Mr. Atkins: All landfill sites are required to be licensed by waste regulation authorities in accordance with part II of the Environmental Protection Act 1990. A waste regulation authority is required to reject an application for a licence unless it is satisfied that the landfill operation will not lead to pollution of the environment, harm to human health or serious detriment to the amenities of the locality. Conditions are attached to licences to ensure that operations do not lead to pollution or harm. Waste regulation authorities should regularly review licences to ensure that the conditions remain appropriate and effective. Authorities have powers to suspend or revoke licences if the licensed activities would cause pollution or harm.
Mr. Frank Cook: To ask the Secretary of State for the Environment if he will make a statement on his proposals for the allocation of standard spending assessments to the new unitary authorities created as a result of local government reorganisation in Cleveland. 
Mr. Curry: The standard spending assessments for the new unitary authorities in Cleveland will be calculated on the basis of the services which these authorities provide, using the formulae which are applied to all relevant authorities.
Details of the formulae for 1995 96 are set out in the publication "Standard Spending Assessment Handbook, 1995 96", which is available from the Library. Following the review work which we undertake each year with the local authority associations, we will publish our proposals for 1996 97 in the usual way in December.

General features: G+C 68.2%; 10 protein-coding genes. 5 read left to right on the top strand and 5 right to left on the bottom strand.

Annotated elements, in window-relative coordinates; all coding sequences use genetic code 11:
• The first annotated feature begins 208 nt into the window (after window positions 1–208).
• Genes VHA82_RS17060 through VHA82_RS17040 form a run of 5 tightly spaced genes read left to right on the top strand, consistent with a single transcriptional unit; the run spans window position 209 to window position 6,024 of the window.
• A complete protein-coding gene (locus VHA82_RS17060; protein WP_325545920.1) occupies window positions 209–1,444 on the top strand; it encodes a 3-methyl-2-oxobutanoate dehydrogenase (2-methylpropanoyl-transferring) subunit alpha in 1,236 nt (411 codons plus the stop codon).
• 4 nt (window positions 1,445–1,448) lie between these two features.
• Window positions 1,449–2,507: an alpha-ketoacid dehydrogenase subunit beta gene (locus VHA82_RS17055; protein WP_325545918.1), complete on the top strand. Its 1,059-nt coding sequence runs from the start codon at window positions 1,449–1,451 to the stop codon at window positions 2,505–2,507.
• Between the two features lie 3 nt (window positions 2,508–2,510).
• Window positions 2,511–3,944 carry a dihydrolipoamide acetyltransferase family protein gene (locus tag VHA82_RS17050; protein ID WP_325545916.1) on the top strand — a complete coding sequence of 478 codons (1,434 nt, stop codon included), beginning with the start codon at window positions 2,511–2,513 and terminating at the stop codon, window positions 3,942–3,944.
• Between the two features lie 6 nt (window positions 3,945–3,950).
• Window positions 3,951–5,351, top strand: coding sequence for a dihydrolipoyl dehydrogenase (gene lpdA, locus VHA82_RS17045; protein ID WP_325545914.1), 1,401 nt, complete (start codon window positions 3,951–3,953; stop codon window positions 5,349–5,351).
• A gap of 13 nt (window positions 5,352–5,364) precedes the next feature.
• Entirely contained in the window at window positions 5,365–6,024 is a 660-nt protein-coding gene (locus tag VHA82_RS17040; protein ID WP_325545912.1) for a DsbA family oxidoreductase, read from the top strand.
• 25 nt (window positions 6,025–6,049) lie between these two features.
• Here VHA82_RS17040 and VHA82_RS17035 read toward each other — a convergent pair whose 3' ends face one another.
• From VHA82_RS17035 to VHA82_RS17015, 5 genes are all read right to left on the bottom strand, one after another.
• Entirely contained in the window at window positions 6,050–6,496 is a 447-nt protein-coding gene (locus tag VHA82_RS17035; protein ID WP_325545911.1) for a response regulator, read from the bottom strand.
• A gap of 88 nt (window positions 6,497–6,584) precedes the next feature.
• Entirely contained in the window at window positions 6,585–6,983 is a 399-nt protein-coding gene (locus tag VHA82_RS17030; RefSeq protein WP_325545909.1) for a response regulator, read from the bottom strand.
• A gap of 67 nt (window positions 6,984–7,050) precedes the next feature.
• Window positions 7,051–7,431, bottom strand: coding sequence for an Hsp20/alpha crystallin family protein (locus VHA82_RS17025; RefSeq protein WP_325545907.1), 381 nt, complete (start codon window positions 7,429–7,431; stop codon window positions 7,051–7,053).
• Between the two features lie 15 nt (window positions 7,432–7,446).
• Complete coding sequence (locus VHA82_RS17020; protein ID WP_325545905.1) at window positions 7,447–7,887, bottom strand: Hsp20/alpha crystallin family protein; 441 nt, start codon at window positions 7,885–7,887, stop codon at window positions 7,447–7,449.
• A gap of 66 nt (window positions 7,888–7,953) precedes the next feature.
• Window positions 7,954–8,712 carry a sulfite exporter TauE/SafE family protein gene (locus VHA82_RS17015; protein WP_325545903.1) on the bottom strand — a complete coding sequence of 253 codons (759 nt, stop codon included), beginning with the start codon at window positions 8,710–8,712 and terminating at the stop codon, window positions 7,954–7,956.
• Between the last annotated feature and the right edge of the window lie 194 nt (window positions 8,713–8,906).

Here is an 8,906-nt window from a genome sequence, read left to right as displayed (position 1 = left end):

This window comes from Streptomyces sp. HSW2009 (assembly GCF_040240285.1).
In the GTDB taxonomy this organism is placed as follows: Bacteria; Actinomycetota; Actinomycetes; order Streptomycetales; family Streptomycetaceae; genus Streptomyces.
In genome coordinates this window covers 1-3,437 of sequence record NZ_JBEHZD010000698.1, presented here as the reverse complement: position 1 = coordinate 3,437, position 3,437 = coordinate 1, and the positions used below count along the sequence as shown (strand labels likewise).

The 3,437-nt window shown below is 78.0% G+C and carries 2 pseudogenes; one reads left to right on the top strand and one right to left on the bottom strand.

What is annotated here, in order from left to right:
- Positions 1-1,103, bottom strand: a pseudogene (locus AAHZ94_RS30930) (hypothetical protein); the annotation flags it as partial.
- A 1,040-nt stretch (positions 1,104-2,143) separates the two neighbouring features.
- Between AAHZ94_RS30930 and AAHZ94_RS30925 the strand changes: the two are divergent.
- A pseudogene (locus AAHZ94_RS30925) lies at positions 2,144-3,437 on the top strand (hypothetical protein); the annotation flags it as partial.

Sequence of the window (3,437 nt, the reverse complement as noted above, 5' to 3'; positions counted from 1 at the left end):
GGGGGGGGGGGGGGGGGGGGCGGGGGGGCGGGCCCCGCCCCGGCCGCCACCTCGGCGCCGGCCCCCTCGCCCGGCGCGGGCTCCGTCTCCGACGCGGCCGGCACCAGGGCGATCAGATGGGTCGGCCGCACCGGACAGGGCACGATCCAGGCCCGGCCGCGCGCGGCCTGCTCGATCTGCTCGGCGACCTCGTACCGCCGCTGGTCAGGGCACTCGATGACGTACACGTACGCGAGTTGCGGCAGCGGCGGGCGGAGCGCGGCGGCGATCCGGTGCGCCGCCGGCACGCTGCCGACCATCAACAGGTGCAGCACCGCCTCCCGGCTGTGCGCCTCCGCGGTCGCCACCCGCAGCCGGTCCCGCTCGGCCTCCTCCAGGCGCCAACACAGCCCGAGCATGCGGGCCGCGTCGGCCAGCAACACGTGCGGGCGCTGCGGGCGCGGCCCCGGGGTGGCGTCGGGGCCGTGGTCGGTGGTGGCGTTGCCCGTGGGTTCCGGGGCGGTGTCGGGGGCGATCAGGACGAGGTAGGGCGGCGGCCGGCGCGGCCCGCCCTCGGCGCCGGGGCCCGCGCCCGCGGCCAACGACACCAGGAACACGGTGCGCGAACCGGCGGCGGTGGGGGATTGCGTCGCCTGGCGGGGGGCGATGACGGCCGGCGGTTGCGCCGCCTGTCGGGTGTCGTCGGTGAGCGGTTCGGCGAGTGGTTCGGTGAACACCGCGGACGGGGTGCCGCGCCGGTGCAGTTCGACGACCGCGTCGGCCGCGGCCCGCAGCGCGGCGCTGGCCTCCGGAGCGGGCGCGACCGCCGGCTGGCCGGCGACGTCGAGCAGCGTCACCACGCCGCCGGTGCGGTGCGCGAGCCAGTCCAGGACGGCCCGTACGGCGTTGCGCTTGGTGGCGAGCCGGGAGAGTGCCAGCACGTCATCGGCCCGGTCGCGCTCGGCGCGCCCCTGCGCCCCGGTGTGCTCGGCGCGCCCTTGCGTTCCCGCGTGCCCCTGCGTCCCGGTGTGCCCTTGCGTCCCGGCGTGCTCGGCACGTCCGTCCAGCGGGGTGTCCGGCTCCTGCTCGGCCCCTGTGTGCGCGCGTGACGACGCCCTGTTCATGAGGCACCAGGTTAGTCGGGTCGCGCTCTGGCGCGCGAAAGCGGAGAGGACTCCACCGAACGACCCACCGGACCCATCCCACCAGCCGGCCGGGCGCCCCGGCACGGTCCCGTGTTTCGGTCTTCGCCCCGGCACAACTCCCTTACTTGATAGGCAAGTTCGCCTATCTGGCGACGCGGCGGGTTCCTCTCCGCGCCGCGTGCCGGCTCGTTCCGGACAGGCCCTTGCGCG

Mr. Sheermen: To ask the Secretary of State for the Environment what assessment his Department has made of the progress of our European partners towards satisfying the recommendations of the United Nations conference on environment and development. 
Mr. Atkins: The primary responsibility for carrying forward the commitments entered into at the Rio Earth summit lies with individual countries. At the request of my right hon. Friend the Prime Minister, EU colleagues adopted an action plan to implement the Rio commitments. Progress on meeting these commitments, and reviewing them as appropriate, is discussed at international fora such as the UN Commission on Sustainable Development, and the recent Berlin meeting of parties to the convention on climate change. The European Community's fifth environmental action programme, "Towards Sustainability", is linked closely to the principles and themes of Agenda 21. The UK is contributing fully to the present review of the programme by the European Commission.
Mr. Patrick Thompson: To ask the Secretary of State for the Environment what steps he is taking to ensure housing management services are exempt from compulsory competitive tendering during local government reorganisation and that those authorities with only boundary changes following the review are exempted in the same way as those with structural changes. 
Mr. Robert B. Jones: On 12 December, the Government made regulations --the Local Government Changes for England (Direct Labour and Service Organisations) Regulations 1994--to exempt local authorities undergoing reorganisation from most of the requirements of compulsory competitive tendering. However, the regulations as drafted did not extend to housing management services or to authorities which will undergo functional changes but where the transferor authority has not been abolished. I have now made amendment regulations to rectify these omissions. These are being laid before the House today.
I have also taken the opportunity in these same amendment regulations to extend the exemption to local authority subject to boundary changes but not structural changes as a result of the implementation of the recommendations of the Local Government Commission made in pursuance of a direction given before the date these regulations were made. I think it only fair that such authorities are treated in a similar way as those that have been restructured. They also will face problems arising from the need to take decisions on appropriate new patterns of service delivery.